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Choosing Death: The Improbable History of Death Metal and Grindcoreby Albert Mudrian
Synopses & Reviews
In 1986, it was unimaginable that death metal and grindcore music would ever impact popular culture. Yet this amalgam of hardcore punk and heavy metal would endure for years to come. Initially circulated through an underground tape-trading network by scraggly slackers, this new genre of music spread rapidly as bands rose from every corner of the globe. This exciting history, featuring an introduction by famed DJ John Peel, tells the two-decade-long history of these underground genres through the eyes and ringing ears of the artists, producers, and label owners - past and present - who propelled them. The book covers the scene in every dark detail, from its late '70s beginnings in the U.K.'s anarcho-punk scene, to the early '80s American version that featured unplayable - and to some, unlistenable - riffs, to legendary groups like Napalm Death and Godflesh, to the genre's alleged death and resurrection in the late 1990s.
"Mainstream rock fans may not be familiar with Cannibal Corpse, Napalm Death or Carcass, but over the past 20 years these groups' blend of punk and heavy metal — their grisly lyrics, mile-a-minute rhythms and macabre album art — have found an enthusiastic, loyal fan base of mostly young, almost exclusively male listeners. Mudrian, editor-in-chief of Decibel magazine, condenses painstaking and lengthy interviews to create this informative history of death metal, covering the genre's origin in small clubs and basements on two continents; its spike in popularity and major-label interest circa 1992 ('Godflesh could be the next Nine Inch Nails'); the relative obscurity that followed; and the music's rebirth in recent years. What's astonishing is how normal so many of the featured players seem: behind the facade of Satan-worshipping, gore-flinging aggression, they're mostly a bunch of hardworking dudes who love the music and the outlet it provides for pent-up anger and energy. Mudrian aims largely at fans, and his exhaustive research may tire readers who bring nothing but curiosity to the book. New death metal fans, conversely, will read with an eye to expanding their collections, while older listeners will undoubtedly enjoy the memories and the gossip, along with the fanzine-quality band photos that complement text throughout. John Peel, one of Great Britain's most respected and influential DJs, offers an entertaining introduction. (Nov.) The debate goes on — no, not the election debate, the one about Oprah's Book Club. Was it a positive force in the literary education of American women? Or was it a vote for middle- or even low-brow culture, to be scorned by the truly literate? While two new studies don't agree on every point, they do agree that Oprah's Book Club was revolutionary, and they take a positive view of its 'democratizing' impact." Publishers Weekly (Copyright 2004 Reed Business Information, Inc.)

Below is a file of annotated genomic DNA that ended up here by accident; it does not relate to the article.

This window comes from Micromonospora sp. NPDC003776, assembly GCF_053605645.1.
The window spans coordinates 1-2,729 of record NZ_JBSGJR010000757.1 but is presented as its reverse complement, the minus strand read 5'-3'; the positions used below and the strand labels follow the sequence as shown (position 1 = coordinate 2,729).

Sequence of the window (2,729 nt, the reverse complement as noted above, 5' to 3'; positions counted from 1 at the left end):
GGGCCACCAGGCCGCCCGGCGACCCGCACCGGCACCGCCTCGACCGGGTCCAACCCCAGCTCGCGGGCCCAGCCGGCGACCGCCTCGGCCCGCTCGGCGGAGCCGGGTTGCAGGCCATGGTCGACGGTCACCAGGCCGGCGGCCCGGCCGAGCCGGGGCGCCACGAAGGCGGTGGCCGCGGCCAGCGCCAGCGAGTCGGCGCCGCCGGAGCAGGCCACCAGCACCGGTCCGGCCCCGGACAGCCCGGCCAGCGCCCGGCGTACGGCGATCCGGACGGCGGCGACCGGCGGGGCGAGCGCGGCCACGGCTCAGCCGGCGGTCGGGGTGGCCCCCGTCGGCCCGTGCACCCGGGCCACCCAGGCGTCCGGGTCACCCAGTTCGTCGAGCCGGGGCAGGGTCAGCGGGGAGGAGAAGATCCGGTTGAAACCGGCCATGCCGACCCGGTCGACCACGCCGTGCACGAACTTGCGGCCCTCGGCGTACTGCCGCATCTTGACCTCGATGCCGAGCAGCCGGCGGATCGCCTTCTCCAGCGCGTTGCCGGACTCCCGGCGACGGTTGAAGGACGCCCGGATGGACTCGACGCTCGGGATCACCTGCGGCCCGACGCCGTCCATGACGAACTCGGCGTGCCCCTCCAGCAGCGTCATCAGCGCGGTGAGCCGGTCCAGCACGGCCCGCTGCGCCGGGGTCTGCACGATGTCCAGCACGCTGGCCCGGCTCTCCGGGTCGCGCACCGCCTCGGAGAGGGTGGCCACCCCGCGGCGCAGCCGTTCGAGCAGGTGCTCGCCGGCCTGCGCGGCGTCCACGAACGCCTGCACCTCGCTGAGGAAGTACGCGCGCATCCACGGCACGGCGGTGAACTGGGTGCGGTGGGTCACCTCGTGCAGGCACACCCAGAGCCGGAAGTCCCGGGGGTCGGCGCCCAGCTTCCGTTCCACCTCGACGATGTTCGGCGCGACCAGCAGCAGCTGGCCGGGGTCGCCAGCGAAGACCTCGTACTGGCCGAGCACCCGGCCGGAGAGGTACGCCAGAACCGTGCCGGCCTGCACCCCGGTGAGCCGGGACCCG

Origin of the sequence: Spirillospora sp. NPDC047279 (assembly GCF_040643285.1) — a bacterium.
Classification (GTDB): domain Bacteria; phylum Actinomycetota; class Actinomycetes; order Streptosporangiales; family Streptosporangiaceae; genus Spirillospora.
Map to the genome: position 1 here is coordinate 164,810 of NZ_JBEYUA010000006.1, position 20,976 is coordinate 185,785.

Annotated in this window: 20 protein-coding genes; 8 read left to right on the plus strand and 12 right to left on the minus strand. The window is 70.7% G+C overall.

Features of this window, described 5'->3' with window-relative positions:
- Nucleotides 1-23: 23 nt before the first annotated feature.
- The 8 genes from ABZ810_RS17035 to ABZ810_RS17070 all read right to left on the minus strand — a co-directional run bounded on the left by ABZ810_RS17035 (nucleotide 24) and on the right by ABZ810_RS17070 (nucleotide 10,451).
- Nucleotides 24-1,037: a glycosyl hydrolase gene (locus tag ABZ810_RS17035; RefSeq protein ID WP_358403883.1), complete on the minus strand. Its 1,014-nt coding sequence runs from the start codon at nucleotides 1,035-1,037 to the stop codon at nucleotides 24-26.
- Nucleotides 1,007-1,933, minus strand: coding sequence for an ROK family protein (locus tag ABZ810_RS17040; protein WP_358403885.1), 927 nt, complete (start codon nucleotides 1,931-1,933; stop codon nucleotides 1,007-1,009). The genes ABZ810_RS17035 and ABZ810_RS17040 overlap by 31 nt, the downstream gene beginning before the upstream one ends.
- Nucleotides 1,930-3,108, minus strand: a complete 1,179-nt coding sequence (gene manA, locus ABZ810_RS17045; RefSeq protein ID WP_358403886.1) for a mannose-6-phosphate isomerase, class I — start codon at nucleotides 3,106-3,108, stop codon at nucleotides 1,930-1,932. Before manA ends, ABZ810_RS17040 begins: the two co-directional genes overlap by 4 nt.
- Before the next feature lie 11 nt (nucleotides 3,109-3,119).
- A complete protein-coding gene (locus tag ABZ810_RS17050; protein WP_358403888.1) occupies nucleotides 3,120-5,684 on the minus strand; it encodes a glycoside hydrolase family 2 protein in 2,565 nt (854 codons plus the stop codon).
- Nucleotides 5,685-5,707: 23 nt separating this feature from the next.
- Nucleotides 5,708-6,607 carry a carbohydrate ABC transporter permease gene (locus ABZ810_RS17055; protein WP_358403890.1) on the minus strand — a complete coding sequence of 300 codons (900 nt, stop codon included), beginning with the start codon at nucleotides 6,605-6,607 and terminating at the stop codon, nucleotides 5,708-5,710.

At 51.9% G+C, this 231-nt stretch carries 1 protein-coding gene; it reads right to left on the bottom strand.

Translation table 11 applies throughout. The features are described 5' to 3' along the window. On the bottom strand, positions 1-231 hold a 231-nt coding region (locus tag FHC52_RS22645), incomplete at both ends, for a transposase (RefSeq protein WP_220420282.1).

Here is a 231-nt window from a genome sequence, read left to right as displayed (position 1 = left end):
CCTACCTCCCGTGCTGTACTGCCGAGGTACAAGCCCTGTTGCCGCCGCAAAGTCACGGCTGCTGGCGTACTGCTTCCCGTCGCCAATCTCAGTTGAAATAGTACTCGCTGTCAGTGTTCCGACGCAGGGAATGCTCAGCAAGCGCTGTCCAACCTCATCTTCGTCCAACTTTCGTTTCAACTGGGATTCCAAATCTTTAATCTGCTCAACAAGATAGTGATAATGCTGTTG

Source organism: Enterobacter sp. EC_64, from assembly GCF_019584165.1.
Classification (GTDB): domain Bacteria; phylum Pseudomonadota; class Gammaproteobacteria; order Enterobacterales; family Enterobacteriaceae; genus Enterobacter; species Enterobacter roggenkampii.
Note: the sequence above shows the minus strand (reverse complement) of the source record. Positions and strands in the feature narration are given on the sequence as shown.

The true story of the most violent music around.
This exciting history tells the two-decade-long history of the underground death metal and grindcore genres through the eyes and ringing ears of the artists, producers, and label owners--past and present--who propelled them.
This exciting history, featuring an introduction by famed DJ John Peel, tells the two-decade-long history of grindcore and death metal through the eyes and ringing ears of the artists, producers, and label owners who propelled them.
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